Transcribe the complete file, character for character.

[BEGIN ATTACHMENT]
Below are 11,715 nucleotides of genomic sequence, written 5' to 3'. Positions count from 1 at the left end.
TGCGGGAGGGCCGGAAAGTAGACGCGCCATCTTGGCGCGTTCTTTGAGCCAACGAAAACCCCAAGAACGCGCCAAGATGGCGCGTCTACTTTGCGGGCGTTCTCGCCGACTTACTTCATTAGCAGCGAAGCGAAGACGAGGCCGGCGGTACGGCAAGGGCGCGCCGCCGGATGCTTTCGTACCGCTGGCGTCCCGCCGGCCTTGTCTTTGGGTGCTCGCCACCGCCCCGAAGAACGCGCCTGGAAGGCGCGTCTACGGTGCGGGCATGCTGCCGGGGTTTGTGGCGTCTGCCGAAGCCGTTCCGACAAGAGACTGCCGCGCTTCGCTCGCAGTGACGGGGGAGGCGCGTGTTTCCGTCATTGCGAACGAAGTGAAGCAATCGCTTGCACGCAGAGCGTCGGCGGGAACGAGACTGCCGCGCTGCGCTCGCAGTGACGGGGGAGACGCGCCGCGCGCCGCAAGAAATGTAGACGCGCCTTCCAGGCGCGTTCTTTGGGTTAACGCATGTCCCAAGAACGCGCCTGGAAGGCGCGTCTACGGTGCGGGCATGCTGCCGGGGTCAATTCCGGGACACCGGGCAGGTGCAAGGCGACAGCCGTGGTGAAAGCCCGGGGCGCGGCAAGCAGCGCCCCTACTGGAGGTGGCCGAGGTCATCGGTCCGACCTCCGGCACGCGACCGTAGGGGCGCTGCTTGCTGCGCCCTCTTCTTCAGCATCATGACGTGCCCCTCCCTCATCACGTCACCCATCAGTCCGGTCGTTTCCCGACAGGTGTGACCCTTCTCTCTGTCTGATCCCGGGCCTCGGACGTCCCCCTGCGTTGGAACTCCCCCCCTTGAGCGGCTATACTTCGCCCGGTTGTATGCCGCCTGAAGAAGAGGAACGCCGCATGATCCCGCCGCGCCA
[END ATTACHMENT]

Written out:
Below are 11,715 nucleotides of genomic sequence, written 5' to 3'. Positions count from 1 at the left end.
TGCGGGAGGGCCGGAAAGTAGACGCGCCATCTTGGCGCGTTCTTTGAGCCAACGAAAACCCCAAGAACGCGCCAAGATGGCGCGTCTACTTTGCGGGCGTTCTCGCCGACTTACTTCATTAGCAGCGAAGCGAAGACGAGGCCGGCGGTACGGCAAGGGCGCGCCGCCGGATGCTTTCGTACCGCTGGCGTCCCGCCGGCCTTGTCTTTGGGTGCTCGCCACCGCCCCGAAGAACGCGCCTGGAAGGCGCGTCTACGGTGCGGGCATGCTGCCGGGGTTTGTGGCGTCTGCCGAAGCCGTTCCGACAAGAGACTGCCGCGCTTCGCTCGCAGTGACGGGGGAGGCGCGTGTTTCCGTCATTGCGAACGAAGTGAAGCAATCGCTTGCACGCAGAGCGTCGGCGGGAACGAGACTGCCGCGCTGCGCTCGCAGTGACGGGGGAGACGCGCCGCGCGCCGCAAGAAATGTAGACGCGCCTTCCAGGCGCGTTCTTTGGGTTAACGCATGTCCCAAGAACGCGCCTGGAAGGCGCGTCTACGGTGCGGGCATGCTGCCGGGGTCAATTCCGGGACACCGGGCAGGTGCAAGGCGACAGCCGTGGTGAAAGCCCGGGGCGCGGCAAGCAGCGCCCCTACTGGAGGTGGCCGAGGTCATCGGTCCGACCTCCGGCACGCGACCGTAGGGGCGCTGCTTGCTGCGCCCTCTTCTTCAGCATCATGACGTGCCCCTCCCTCATCACGTCACCCATCAGTCCGGTCGTTTCCCGACAGGTGTGACCCTTCTCTCTGTCTGATCCCGGGCCTCGGACGTCCCCCTGCGTTGGAACTCCCCCCCTTGAGCGGCTATACTTCGCCCGGTTGTATGCCGCCTGAAGAAGAGGAACGCCGCATGATCCCGCCGCGCCA